By Joshua Corcuera
While scrolling on my social media feed, several news articles reported something that infuriated people. “An 80-year-old man was arrested for allegedly stealing 10 kilograms of mangoes in Asingan, Pangasinan on January 13, 2022,” an article posted by the Philippine Star said. The arrest was likewise based on an arrest warrant.
To the defense of the old man, “pinapitas ko ‘yung isang puno ng manga wala pang sampung kilo, ang alam ko sakop namin,” he said. “Noong binakuran nila, sinakop naman na nila pero tanim ko naman ‘yun.” He was told to post bail amounting to P 6,000 and remained in custody of the Asingan PNP.
Unsurprisingly, thousands were saddened and angered by the report with comments highlighting the state of injustice in the Philippines. On the other hand, affluent and powerful people were alleged to have committed more serious crimes such as corrupting state coffers. As a matter of fact, there are certain wealthy and influential people who were already convicted of sinister acts such as graft, yet they can walk free due to “humanitarian reasons” such as old age. Where is this humanitarian bla bla bla for this 80-year-old man who stole mere mangoes?
Still, it is good to see that some people commented on how to help him with some asking how to pay his bail. A certain comment claimed that some people already raised P 6,000 to pay for the old man’s bail, though I cannot attest to its authenticity. Regardless, it is commendable that many Filipinos remain compassionate, aware of our country’s affairs, and are conscious as far as justice is concerned.
Sure, stealing is wrong, whether the amount is substantial or otherwise. After all, we were taught not to gain possession of something in bad faith. But the old man’s arrest is due to an issued warrant, not because of a final conviction. Even so, isn’t paying for the stolen mangoes plus interest and damages not sufficient enough? By the way, the old man was reported to have offered to pay for the mangoes yet was coerced to post bail. Some people have stolen millions or billions, and barely half of the loot were recovered, yet the same people enjoy privileges only a select few can have.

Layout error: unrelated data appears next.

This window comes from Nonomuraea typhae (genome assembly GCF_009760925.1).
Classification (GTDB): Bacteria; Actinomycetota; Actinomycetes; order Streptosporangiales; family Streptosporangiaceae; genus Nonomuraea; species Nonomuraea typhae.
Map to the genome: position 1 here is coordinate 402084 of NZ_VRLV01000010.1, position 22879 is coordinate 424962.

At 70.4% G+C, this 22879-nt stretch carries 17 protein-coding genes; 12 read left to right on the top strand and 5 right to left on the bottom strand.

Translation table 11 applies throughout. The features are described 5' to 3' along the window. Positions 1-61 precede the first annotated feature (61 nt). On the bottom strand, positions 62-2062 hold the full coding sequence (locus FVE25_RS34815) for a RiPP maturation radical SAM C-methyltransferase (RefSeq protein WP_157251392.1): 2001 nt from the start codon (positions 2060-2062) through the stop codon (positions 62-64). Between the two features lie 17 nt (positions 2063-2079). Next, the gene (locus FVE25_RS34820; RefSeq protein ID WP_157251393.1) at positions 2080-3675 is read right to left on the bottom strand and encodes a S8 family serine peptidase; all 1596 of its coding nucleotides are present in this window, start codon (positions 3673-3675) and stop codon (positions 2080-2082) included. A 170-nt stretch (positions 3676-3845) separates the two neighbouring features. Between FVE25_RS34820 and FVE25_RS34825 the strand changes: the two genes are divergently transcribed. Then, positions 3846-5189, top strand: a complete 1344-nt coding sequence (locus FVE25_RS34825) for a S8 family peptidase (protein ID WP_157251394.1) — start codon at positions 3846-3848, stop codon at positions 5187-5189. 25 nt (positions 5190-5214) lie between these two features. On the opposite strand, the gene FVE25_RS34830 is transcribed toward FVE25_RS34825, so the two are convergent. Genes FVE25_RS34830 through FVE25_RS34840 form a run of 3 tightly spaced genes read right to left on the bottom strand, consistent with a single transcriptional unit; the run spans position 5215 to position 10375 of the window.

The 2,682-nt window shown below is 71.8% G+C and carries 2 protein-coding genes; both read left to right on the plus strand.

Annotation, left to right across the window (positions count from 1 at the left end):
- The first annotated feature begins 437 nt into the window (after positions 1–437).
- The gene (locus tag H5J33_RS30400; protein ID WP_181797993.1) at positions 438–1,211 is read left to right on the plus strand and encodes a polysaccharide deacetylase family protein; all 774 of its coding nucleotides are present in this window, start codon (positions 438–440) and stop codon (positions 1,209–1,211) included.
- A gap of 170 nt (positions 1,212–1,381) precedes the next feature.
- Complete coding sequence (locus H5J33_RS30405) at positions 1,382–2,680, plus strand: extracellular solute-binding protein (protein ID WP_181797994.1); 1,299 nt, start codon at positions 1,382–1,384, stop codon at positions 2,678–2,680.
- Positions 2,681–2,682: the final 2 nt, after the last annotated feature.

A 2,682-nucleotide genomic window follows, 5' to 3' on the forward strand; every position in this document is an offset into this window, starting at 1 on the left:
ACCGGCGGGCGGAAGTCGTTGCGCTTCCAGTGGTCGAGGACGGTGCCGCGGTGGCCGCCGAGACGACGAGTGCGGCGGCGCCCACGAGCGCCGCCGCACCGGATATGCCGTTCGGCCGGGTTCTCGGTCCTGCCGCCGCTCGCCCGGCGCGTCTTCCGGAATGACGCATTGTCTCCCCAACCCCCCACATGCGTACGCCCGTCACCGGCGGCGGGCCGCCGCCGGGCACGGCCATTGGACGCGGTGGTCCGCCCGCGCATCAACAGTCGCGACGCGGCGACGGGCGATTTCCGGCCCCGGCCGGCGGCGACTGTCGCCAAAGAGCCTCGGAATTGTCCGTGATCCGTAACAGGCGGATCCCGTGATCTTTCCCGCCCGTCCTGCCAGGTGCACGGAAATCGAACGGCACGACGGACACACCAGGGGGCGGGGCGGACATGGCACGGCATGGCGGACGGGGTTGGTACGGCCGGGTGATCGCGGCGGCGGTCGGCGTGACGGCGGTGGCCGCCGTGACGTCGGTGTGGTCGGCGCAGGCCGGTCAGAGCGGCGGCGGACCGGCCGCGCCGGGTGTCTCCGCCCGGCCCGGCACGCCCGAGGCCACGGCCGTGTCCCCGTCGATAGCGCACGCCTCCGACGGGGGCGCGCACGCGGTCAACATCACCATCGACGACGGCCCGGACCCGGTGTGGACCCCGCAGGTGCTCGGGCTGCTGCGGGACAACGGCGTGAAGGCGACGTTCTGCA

If this is not injustice, I don’t know what is.
So now, it is important to ask ourselves: how can we contribute to making the world more just and equitable? Being compassionate to the poor is one thing, ensuring that corrupt people end up behind bars is another—and a lofty thing to do. We need to have leaders who are incorruptible, public officials with a sense of integrity proven by their track record. State auditors from the Commission on Audit (COA) issue unmodified or unqualified opinions to offices that present their finances fairly and appropriately. We need to commend public servants who receive such reports and admonish and, if necessary, punish those who receive red flags.
Aside from ensuring our leaders in government and other prominent institutions possess integrity to help alleviate injustice, we need to educate the ordinary people, the masses, and especially the youth about the importance of justice in our daily lives. We need to develop a society where people agree that what is wrong—no matter who did it—must be dealt with severely. Likewise, the concept of due process and equal protection of the laws must be fully understood and applied. As a saying goes, “[s]he who has less in life, must have more in law.”
To attain justice is to constantly fight for it. We must never get tired of fighting for what is right.